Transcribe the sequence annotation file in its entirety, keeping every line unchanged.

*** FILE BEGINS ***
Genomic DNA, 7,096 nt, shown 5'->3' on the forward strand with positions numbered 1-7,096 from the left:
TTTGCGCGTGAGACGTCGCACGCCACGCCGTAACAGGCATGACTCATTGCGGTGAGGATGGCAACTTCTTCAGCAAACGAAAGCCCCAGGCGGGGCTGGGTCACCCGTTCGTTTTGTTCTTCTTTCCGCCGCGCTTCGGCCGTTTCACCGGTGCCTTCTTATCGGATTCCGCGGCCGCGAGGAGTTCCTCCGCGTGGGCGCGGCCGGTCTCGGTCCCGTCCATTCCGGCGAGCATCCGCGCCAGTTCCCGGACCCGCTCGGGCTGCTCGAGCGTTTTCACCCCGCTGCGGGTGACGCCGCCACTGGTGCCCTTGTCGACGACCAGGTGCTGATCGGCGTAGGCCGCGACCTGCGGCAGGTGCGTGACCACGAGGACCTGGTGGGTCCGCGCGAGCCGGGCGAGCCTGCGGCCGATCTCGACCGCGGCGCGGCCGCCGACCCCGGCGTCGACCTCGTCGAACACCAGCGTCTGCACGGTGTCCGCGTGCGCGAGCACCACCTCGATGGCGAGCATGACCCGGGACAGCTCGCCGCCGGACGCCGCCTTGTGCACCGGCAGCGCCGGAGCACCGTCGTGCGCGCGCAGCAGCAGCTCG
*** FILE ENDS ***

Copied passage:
Genomic DNA, 7,096 nt, shown 5'->3' on the forward strand with positions numbered 1-7,096 from the left:
TTTGCGCGTGAGACGTCGCACGCCACGCCGTAACAGGCATGACTCATTGCGGTGAGGATGGCAACTTCTTCAGCAAACGAAAGCCCCAGGCGGGGCTGGGTCACCCGTTCGTTTTGTTCTTCTTTCCGCCGCGCTTCGGCCGTTTCACCGGTGCCTTCTTATCGGATTCCGCGGCCGCGAGGAGTTCCTCCGCGTGGGCGCGGCCGGTCTCGGTCCCGTCCATTCCGGCGAGCATCCGCGCCAGTTCCCGGACCCGCTCGGGCTGCTCGAGCGTTTTCACCCCGCTGCGGGTGACGCCGCCACTGGTGCCCTTGTCGACGACCAGGTGCTGATCGGCGTAGGCCGCGACCTGCGGCAGGTGCGTGACCACGAGGACCTGGTGGGTCCGCGCGAGCCGGGCGAGCCTGCGGCCGATCTCGACCGCGGCGCGGCCGCCGACCCCGGCGTCGACCTCGTCGAACACCAGCGTCTGCACGGTGTCCGCGTGCGCGAGCACCACCTCGATGGCGAGCATGACCCGGGACAGCTCGCCGCCGGACGCCGCCTTGTGCACCGGCAGCGCCGGAGCACCGTCGTGCGCGCGCAGCAGCAGCTCG